Whether or not you agree with the idea of the one point sermon, I think you will find a lot of helpful insights into the communication process of preaching. For a long time now I've been working with the idea in the back of my mind that preaching is less and less about transmitting information and more and more about inspiring change. I'm not sure I'm very good at that, but maybe some of the lessons I've learned form reading this book will help me to do better.

If you're new to preaching, I think you will find this book exceptionally helpful, but that will depend upon your goal. If you've been preaching for years, then it might just be time for a fresh look at what you've been doing all that time.

Possibly the most challenging aspect of the book is the challenge to preach from memory. Not something may colleges and older preachers would probably advocate but not quite as drastic as it sounds, the authors impress upon the would-be communicator that the message must be internalised by the speaker. My notes have got longer over the years to help me make sure I say what I intend to say. I was always prone to tangents and more precise notes help me avoid that trap.

But I agree that the core of the message must be in me if I want it to get in the congregation. To paraphrase the book, how can you expect anyone else to remember what you say if you can't remember it?


Each of you should look not only to your own interests, but also to the interests of others.

But who comes first? How exactly do we balance self against others? Is there a fixed ratio, 50-50, 40-60, 75-25? I'm not sure there is an easy way to work this out. When I'm stopped in the street and asked to give just £2 a month to a children's charity or an animal welfare organisation or some other worthy cause, I confess that I usually say no and argue that I already give to various charitable things. I sponsor a child, I support a widow in Africa, I give to the church.

In other words I tell them I'm doing enough. And yet I wonder if that's true.

Perhaps the answer to this conundrum lies in being honest about what we are doing. I'm not sure you'll find many places in the Bible where it encourages you to take a little me-time. It might be culturally expedient, but me-time in the Bible doesn't exist as far as I can tell.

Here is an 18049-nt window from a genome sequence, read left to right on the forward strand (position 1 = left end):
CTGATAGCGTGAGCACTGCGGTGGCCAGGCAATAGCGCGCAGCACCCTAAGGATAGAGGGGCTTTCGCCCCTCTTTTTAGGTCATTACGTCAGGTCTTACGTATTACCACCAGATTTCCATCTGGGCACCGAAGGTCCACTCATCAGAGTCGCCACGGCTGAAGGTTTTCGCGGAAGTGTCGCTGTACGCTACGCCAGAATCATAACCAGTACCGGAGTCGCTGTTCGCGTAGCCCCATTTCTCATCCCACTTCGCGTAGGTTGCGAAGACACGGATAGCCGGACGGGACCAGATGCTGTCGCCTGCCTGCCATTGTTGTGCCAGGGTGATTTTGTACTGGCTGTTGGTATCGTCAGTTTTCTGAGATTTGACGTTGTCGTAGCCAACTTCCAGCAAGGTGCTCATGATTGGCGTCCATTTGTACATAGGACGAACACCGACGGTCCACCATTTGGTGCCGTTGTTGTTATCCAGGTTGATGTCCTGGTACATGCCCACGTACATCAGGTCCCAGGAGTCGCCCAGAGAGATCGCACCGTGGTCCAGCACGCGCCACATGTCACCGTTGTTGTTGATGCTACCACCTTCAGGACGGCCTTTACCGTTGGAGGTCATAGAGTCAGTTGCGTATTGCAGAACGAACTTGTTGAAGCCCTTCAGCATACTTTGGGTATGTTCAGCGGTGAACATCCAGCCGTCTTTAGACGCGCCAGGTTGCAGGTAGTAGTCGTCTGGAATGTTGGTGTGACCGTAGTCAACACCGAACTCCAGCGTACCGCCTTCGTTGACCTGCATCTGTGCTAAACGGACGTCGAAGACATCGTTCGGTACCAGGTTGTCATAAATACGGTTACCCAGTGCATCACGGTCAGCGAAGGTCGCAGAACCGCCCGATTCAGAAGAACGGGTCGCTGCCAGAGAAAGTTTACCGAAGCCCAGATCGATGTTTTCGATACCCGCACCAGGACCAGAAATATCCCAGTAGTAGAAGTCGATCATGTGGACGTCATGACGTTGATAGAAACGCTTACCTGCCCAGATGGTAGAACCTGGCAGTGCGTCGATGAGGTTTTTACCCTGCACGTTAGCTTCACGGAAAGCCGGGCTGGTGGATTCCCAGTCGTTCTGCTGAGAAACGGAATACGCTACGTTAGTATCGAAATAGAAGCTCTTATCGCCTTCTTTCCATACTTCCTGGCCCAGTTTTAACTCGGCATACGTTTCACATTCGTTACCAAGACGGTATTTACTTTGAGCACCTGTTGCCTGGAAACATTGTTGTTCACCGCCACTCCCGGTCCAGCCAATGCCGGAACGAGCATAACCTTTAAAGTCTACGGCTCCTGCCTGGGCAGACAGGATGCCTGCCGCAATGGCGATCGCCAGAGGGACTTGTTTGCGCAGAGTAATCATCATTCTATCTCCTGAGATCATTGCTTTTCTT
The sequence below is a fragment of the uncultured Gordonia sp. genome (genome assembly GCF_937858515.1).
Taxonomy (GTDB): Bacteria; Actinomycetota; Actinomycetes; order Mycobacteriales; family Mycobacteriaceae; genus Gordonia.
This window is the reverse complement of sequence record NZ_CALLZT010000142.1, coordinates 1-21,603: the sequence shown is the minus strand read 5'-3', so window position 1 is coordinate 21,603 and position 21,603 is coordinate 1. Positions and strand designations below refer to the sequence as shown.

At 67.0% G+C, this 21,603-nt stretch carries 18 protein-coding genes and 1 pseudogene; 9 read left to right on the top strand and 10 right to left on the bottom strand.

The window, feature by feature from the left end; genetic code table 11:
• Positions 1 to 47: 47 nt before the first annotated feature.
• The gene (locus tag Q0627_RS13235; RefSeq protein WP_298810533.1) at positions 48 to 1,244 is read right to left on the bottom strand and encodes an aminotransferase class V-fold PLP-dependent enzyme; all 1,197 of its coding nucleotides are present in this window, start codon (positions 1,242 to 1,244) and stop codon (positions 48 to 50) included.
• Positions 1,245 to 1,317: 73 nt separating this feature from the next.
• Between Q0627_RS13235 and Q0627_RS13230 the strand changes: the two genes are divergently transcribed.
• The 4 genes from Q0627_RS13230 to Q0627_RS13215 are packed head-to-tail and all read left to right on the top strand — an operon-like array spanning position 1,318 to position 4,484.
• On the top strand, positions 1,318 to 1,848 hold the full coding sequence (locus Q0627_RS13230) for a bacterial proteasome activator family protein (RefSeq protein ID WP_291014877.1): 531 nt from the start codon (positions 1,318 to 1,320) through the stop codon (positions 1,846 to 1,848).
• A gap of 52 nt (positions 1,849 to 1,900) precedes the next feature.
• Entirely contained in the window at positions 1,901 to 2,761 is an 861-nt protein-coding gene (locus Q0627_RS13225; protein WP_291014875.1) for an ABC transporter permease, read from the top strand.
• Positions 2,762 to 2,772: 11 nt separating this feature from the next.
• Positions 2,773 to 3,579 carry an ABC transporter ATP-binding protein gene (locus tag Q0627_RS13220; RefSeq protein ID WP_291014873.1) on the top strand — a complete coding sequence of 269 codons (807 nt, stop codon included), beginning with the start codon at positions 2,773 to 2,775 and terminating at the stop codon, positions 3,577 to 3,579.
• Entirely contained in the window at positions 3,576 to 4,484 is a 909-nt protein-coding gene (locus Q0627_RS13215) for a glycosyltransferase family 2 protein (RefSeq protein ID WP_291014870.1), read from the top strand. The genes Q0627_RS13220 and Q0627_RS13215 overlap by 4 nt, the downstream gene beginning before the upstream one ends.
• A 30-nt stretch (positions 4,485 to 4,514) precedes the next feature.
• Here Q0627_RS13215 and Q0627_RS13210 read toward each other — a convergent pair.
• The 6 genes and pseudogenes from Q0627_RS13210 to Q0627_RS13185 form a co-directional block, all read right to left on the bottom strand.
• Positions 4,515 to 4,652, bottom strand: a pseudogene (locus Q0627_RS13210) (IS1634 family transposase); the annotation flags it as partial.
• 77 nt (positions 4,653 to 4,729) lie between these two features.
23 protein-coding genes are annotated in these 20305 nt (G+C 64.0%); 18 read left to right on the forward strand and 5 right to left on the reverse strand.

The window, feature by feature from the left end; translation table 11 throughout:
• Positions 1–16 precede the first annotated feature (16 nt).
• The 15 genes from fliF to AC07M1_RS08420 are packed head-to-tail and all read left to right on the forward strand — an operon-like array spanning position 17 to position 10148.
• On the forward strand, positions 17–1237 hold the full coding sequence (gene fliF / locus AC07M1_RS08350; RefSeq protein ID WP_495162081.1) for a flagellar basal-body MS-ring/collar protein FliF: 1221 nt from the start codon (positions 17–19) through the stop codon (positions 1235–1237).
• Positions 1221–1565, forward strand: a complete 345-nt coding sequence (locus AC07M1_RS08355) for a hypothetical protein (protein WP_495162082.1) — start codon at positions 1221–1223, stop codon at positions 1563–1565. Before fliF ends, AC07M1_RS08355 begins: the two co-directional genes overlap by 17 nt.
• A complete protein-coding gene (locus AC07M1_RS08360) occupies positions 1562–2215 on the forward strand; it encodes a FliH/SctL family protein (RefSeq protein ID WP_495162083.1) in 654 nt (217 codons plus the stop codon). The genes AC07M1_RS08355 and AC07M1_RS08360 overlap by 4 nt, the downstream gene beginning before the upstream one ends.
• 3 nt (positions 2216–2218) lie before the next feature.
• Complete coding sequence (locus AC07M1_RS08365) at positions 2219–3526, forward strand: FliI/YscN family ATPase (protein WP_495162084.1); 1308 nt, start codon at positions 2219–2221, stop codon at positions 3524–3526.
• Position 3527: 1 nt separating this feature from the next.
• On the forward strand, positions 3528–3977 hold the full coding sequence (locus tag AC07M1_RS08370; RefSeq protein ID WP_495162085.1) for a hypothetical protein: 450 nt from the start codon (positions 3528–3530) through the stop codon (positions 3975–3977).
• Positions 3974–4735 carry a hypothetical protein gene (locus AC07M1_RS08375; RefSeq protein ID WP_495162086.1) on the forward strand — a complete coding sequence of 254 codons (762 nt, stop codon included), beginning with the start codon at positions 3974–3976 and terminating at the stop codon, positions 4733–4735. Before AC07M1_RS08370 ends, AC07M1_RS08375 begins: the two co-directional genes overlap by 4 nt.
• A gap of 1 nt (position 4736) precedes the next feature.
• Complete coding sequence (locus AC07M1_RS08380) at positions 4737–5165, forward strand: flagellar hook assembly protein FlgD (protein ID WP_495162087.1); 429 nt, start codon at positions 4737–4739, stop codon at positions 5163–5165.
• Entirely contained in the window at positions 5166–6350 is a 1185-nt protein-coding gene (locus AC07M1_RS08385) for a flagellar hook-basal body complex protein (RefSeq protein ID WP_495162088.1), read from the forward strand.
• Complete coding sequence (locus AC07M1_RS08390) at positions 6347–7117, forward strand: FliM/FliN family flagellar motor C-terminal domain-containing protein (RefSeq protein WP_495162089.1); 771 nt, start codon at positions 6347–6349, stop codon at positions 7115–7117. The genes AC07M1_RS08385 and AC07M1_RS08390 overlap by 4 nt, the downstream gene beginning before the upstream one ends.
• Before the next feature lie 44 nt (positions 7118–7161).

What does exist is taking time to to listen to the prompting of God's Spirit, to reflect on the investment of our lives and to ask honest questions about what we could be doing differently. How could we better invest our time and money for the glory of God? How can we learn to look to the needs of others a little more and to our own needs a little less.

To quote Rick Warren: It's not about thinking less of yourself, it's about thinking about yourself less.

Monday, March 22, 2010

Phil. 2:3

Do nothing out of selfish ambition or vain conceit

Ambition is not necessarily a bad thing. We all have, or at least had, some ambitions in life. It's good to aim high and to seek to achieve things, but at what cost and for whose glory?

When our ambitions are self-centred, when they use others for our own ends, then those ambitions are surely destructive and counter-kingdom. Jesus said, "Seek first the kingdom of God", in other words make God's purposes your highest priority. Remember too that your heart will follow what you most value.

Sunday, March 21, 2010

Joy in imitation

Today at church we took the whole section from 2:1-18, looking at how Paul describes the attitude of Jesus and how we should hare that same attitude. As it was read I couldn't help but be moved again by the challenge of what Paul says. The words and phrases cut deeply into our own selfishness and complacency.

In the first four verses alone there are ten things worthy of reflection.

Our conclusion in a single sentence was simply this: Honour Christ that Christ might be honoured. In other words, live a life that honours Jesus in every way in order that others might honour him on account of the transformation they see in your life.

If only we would stop and ask ourselves, "Does this action I'm about to take, or this path I'm about to follow honour Christ?" Maybe then we'd make better choices.

Saturday, March 20, 2010

Poor Mobile signal at home?

The one downside of the iPhone is its inability to work with a poor mobile signal. My Nokia 6085 worked fine at home, even though the signal isn't great. Not so the iPhone. Why it should have such a poor antenna I don't know, but it's not just an issue with the iPhone, Ally's Nokia often suffers too.

So I started to look into the whole Femtocell thing. For those who don't know, a femtocell uses your broadband connection to provide a better signal for GSM mobile 'phone use. At the moment Vodafone is the only network providing femtocell technology. All the others are lagging well and truly behind. Of course the best solution would be to have a choice of suppliers who could provide a non-network specific device. Enter HSL, a company based in Scotland that is seeking to do just that.

In order to achieve their goal, they need as many people as possible to express an interest so that they have some leverage with the cellular companies to get the necessary access to make the system work. You're not committing yourself to buy the product, but you can register an interest that will help the cause.

You can go to this website and register and read the FAQ's.

How do you explain Jesus?